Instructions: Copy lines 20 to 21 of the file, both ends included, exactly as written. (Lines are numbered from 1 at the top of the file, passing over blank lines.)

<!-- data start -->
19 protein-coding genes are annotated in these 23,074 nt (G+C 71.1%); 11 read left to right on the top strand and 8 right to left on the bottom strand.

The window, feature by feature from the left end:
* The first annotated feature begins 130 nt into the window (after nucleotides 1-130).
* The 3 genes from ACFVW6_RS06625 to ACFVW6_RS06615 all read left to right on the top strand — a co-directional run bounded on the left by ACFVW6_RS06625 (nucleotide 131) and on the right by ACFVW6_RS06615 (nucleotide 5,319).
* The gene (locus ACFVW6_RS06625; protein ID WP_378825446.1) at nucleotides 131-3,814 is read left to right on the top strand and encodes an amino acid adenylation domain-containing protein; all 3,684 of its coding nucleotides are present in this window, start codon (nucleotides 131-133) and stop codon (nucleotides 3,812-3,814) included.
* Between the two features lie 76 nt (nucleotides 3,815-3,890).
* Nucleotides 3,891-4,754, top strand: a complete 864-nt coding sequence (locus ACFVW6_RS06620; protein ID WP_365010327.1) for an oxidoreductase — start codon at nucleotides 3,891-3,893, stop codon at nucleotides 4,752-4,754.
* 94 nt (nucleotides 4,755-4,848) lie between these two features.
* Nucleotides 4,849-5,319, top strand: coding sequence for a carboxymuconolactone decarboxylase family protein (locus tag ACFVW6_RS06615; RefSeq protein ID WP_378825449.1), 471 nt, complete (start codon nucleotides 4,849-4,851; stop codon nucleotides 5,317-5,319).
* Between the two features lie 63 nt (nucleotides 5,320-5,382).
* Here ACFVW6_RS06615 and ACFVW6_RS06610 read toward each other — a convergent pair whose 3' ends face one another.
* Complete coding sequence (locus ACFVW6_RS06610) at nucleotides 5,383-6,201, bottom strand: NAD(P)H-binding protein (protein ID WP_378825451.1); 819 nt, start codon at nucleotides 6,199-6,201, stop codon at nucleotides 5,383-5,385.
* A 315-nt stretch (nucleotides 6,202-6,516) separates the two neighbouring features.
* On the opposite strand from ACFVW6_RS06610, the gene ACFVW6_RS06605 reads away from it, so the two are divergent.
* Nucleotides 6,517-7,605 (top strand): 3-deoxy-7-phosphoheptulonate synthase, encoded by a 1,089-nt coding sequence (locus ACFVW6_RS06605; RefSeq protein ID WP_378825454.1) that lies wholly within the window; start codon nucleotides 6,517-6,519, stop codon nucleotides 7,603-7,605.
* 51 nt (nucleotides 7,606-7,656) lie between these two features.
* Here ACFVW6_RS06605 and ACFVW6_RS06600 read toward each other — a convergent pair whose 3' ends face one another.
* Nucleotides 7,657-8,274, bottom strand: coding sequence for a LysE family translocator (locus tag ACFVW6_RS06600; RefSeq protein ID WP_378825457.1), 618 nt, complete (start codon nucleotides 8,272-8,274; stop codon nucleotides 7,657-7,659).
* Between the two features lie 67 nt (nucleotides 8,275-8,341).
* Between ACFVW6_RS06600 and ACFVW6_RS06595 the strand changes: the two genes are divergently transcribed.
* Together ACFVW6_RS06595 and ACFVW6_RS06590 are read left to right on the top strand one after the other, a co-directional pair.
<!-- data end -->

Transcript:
* Between ACFVW6_RS06600 and ACFVW6_RS06595 the strand changes: the two genes are divergently transcribed.
* Together ACFVW6_RS06595 and ACFVW6_RS06590 are read left to right on the top strand one after the other, a co-directional pair.